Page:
I peered into the sad eyes of a 25 year old 6’4”man named Bob sitting in a wheelchair. He had a handsome ruddy complexion and a desire to communicate. It wasn’t long before he told me his life story. Five years ago he was in a snowmobile accident that left him paralyzed from the waist down. A few years later he lost his mother. I wanted to comfort him like I would my own son. My heart was heavy when he responded fatalistically, “It is what it is.” We talked about medical science and the progress they were making helping people like Bob and we talked about God and his plan for his life. “You know what I miss the most,” he said, “the adrenalin rushes. That’s why I am here at Adaptive Adventures. I was hoping to ski today but the slots are filled.” I put it on my calendar to be there when Bob tried a sit ski for the first time. Adaptive Adventures provides an opportunity for a handicapped person to down hill ski with an able bodied person. My husband and I love volunteering with them. As fate would have it, Larry was Bob’s teacher. They worked together learning to ski at Wilmot Ski Resort. Just like an able bodied skier, one directional turn can be stronger. But by the end of the day, it all clicked and Bob triumphantly cruised down the hill solo all the way to the lodge with Larry and his good friend following. He was ecstatic about his new accomplishment, and he certainly experienced an adrenalin rush. Bob now has a passion for skiing and other sports offered by Adaptive Adventures. Bob now has hope for a better, more fulfilled life.
The week before, Larry worked with a client named Ted who was a Lieutenant Colonel in the Air Force while Larry was merely an E5 in the Marines. This was quite a role reversal for both of them. Larry’s method of teaching was to treat the Vets as though he was their gunnery sergeant. “Turn left he would shout. Make it a harder left turn. Get up and do it again.” Ted, Larry’s client, was a pilot in the Air Force. When he was discharged, he joined the reserves and started working for United Airlines. But during the Iraq war, the Air Force Reserves took him from his job and family to serve where he suffered an injury as a result of a cargo plane crash. Today, he walks hunched over with a cane as a result of being partially paralyzed. But he has a passion for skiing and his dream is to join his lovely wife and child on ski adventures in Colorado.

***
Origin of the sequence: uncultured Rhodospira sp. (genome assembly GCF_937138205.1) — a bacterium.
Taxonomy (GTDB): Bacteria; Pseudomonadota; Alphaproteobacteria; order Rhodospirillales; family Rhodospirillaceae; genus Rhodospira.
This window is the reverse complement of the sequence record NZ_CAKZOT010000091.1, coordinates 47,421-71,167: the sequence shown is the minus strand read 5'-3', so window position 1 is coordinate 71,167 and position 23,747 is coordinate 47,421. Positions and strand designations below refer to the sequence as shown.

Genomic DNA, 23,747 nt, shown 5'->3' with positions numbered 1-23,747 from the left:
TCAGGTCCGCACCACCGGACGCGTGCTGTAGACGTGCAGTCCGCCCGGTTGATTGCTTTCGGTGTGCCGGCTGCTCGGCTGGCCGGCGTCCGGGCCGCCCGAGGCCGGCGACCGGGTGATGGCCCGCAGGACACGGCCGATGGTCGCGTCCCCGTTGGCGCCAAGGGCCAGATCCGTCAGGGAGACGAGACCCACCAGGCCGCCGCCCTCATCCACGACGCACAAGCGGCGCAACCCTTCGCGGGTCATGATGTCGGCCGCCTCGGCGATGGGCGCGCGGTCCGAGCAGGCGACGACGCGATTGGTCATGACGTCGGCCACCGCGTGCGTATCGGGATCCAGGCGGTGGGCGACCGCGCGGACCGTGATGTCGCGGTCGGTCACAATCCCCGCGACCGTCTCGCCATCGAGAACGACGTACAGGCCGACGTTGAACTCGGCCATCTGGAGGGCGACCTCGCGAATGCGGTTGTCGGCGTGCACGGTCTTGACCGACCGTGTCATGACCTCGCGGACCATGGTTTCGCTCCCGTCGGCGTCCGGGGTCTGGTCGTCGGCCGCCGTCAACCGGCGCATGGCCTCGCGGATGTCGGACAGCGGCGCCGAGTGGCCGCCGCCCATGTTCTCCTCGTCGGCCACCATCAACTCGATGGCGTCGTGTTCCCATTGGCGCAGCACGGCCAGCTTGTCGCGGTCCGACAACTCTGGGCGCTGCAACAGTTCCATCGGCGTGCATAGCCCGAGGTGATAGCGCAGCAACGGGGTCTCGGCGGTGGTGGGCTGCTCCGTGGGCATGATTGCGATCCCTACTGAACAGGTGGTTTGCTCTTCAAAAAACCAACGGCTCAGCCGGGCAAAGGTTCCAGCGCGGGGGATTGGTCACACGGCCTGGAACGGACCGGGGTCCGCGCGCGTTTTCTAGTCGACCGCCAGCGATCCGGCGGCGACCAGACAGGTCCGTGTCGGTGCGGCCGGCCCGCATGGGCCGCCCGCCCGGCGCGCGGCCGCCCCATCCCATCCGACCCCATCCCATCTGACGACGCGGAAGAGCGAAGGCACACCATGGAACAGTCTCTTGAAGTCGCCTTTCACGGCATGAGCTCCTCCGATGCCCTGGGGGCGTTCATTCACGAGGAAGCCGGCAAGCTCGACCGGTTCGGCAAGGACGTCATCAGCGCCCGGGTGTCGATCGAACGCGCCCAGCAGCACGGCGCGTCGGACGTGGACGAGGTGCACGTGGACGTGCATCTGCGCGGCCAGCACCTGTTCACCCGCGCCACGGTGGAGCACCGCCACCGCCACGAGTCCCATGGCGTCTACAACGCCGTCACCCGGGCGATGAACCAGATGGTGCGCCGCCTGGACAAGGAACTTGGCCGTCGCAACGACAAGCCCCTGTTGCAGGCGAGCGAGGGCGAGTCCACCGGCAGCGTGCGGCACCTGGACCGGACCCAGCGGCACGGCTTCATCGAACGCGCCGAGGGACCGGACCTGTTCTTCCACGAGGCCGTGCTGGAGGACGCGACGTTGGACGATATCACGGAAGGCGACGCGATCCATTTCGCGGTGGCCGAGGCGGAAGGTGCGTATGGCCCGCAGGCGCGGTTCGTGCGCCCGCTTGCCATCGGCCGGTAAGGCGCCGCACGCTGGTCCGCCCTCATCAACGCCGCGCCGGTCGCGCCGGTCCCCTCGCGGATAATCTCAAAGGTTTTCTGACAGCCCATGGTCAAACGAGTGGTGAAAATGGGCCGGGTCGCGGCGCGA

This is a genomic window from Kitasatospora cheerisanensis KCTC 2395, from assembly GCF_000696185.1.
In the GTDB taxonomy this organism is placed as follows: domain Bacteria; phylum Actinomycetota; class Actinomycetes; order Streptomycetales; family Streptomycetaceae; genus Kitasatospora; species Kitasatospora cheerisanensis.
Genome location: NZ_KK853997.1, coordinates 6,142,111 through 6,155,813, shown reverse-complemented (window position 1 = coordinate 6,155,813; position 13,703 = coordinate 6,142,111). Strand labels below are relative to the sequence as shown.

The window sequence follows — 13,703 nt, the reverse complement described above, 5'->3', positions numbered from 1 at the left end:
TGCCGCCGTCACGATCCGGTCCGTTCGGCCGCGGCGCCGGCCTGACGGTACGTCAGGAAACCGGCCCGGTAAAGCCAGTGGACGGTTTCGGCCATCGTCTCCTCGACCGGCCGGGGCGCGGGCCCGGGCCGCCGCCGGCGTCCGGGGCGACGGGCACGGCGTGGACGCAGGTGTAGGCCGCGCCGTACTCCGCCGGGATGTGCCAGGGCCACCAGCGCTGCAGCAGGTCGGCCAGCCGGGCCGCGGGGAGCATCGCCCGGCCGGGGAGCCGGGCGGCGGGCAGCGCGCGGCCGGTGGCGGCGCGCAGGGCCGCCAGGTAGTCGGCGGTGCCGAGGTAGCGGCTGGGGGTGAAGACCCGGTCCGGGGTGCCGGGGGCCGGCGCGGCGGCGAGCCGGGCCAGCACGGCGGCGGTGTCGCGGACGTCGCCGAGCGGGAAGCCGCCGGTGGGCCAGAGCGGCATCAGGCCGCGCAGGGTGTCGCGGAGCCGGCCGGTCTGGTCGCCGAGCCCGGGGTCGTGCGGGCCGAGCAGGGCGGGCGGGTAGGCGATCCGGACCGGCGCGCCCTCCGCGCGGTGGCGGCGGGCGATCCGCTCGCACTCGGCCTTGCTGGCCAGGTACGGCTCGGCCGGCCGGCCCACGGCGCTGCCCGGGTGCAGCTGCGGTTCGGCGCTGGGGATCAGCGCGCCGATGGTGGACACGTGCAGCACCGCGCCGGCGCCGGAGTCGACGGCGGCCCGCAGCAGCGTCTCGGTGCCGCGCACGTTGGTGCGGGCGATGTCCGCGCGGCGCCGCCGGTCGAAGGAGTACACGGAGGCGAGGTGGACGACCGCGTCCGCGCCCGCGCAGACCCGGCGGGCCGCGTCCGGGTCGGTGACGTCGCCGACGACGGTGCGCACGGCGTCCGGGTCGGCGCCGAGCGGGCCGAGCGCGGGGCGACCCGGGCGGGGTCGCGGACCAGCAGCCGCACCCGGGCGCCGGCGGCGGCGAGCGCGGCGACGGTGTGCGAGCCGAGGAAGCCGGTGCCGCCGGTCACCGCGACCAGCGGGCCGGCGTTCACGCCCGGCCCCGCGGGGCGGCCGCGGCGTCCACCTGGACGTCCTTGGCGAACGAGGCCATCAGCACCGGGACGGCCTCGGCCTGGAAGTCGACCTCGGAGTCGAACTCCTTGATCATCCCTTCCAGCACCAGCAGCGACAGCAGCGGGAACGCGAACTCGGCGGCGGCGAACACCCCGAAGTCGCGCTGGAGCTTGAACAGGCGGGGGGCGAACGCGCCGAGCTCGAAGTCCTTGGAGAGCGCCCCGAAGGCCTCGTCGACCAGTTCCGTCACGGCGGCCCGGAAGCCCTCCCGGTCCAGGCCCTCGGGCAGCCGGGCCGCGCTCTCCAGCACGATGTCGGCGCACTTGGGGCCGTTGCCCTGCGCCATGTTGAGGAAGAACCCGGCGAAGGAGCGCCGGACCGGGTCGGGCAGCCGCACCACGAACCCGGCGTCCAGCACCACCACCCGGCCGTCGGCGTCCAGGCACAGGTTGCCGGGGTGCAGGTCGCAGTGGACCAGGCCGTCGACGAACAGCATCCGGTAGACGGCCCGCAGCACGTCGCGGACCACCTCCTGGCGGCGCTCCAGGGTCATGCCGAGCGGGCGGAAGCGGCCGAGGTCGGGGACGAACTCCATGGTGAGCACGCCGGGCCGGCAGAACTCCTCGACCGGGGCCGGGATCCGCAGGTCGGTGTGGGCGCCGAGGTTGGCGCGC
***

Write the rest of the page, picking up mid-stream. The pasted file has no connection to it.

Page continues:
While Larry worked with Ted, I volunteered with Vince, the gentle bull dog. He was a guerrilla sniper in the 80’s. He talked about his deployments in Grenada, El Salvador and Panama. He vividly recalled a rescue effort of nuns and priests in El Salvador. Sadly, they were all executed before his team of guerrillas arrived. Vince suffered trauma on his final deployment and currently has a rebuilt shoulder and hip. He also suffered a stroke that has limited his movement on the left side. My fellow instructor could understand Vince’s condition; he also suffered a stroke on the same side. As the only able bodied skier, my job was to demonstrate how to ski down the hill and to help Vince stay steady. We took him up on the magic carpet and worked on getting him down the bunny hill which looked like Mt. Everest to him. Vince did fall a couple of times and we wanted him to quit, but quitting was not in Vince’s vocabulary.
Larry and I both have worked very hard in Adaptive Adventures, but the real heroes are those that are overcoming their disabilities with courage and passion.
For more information, see www.adaptiveadventures.org.